How to get a raise as a nurse

Stories - Carla Money BagIt’s a simple fact: nurses don’t get paid enough. This may make you feel like you need to ask for a raise, but there are some serious roadblocks to contend with.

Unfortunately, it may take getting a new job or moving somewhere that they pay nurses better wages. This isn’t always possible, but if you can do it, then it is a great way to get a better wage for all the work you do.

If you want to stay in your current job, you may have to fight an uphill battle to get a raise. It is still worth trying, but be prepared to present your case clearly.

Document your work history

Nurses like nothing better than evidence based proof. Using that knowledge, you need to find proof that you are a nurse that is vital to the success of your unit and the facility.

First, you’ll want to obtain documentation of your attendance. You can probably get this through human resources or your assistant director of nursing. You may even be able to ask your direct supervisor.

Also, find ways to prove that you work overtime when needed, that you help nurses when they are drowning, and that patients appreciate you. It would be great to get this in writing from a character witnesses, but that’s not always possible.

Still, have a list of people your manager can go talk to about you. Even if you can’t get someone to write down how they feel, it is still worth it to have references of people who know your work.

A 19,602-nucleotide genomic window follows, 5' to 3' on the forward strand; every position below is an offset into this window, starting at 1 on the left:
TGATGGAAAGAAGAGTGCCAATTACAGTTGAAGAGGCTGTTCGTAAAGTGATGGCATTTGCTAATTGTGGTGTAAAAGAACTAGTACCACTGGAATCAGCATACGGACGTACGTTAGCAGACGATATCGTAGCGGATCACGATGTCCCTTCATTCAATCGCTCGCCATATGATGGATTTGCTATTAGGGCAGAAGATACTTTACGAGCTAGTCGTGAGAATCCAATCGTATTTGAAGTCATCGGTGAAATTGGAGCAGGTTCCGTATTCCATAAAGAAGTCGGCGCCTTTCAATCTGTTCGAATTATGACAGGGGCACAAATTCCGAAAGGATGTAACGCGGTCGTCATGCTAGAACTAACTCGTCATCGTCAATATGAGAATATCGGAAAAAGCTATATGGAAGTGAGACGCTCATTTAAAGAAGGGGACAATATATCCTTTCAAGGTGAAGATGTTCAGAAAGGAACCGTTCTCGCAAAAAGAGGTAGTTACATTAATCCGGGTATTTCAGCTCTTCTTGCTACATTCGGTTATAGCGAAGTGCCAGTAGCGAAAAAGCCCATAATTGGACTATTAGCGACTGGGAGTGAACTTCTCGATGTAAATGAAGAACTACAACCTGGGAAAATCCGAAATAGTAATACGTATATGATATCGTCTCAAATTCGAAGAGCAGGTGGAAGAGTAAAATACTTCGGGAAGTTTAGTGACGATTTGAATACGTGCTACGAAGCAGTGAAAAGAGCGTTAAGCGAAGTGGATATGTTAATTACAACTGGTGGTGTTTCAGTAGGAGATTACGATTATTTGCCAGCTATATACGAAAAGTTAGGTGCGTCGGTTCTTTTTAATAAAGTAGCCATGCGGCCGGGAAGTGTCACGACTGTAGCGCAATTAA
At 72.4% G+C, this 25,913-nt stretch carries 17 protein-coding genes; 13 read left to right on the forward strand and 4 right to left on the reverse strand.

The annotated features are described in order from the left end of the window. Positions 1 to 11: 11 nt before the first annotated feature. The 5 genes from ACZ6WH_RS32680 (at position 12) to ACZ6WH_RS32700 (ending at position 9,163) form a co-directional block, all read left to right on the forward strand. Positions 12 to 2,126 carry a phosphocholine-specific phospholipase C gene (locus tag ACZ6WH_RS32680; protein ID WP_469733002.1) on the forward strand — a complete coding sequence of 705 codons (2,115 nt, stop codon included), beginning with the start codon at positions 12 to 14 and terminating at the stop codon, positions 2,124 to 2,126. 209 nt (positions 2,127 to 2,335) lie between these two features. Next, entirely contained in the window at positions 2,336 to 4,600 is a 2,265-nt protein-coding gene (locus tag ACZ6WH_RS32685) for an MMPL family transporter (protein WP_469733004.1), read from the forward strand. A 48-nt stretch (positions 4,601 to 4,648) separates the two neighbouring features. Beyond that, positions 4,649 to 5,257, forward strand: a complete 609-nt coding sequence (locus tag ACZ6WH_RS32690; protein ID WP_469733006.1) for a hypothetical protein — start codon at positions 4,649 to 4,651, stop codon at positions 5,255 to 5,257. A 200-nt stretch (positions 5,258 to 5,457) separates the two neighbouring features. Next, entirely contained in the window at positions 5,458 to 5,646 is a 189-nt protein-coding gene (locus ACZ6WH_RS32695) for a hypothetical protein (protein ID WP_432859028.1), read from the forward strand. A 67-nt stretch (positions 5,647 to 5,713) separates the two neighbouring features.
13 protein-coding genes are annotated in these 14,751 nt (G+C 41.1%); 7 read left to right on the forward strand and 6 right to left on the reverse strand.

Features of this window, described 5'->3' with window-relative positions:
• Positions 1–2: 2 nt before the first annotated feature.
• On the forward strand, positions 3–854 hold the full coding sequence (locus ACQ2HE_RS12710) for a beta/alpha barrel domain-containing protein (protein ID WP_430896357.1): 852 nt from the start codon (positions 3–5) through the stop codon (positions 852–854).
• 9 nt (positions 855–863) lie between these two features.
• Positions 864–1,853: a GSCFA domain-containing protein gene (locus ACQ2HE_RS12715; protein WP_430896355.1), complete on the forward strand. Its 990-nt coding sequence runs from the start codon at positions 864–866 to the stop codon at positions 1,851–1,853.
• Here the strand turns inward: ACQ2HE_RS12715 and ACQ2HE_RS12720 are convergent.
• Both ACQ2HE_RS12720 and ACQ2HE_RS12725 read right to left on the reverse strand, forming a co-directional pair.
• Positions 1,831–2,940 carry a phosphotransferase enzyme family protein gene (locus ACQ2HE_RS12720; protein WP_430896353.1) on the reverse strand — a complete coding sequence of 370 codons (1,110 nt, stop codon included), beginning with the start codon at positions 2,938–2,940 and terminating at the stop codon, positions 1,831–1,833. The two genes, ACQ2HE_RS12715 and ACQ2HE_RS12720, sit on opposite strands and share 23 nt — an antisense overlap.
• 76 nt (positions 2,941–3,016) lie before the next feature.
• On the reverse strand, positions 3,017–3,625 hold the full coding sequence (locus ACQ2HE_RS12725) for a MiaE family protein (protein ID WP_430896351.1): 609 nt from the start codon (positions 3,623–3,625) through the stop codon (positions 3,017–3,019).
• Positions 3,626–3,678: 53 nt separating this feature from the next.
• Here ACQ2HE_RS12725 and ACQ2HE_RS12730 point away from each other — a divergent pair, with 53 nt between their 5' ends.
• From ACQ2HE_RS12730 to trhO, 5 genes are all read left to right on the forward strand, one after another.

Make an appointment to speak with your manager

Don’t approach your manager without an appointment. If they are running in or out of the door, they won’t pay attention to your expertly constructed arguments.

Appointments set aside a time for you and your manager to talk. You can present your case while you have their full attention… a much better approach than merely catching them when you can.

Some managers don’t have appointments, and this can make asking for a raise difficult. The best way around this is to tell your manager that you need to talk to them when they have time.

Either you can pop into see if they are free, or they can come get you when they have a minute. It is vitally important to make sure when you ask for a raise that it occurs during a time set aside for a long and serious conversation.

Realize most raises are done by review

Many raises are set by a review process that is done every year. You get your review and, based on your performance, your raise is given.

Usually, it isn’t a raise that will make you turn backflips down the hall. The raise may only be a few percent.

If that is how your facility handles giving raises, then all of the convincing in the world may not help. They will refer you to policies and procedures, saying their hands are tied.

It can be frustrating. You can attempt to circumvent the system… Just know that it’s more difficult to get a raise under these circumstances than others.

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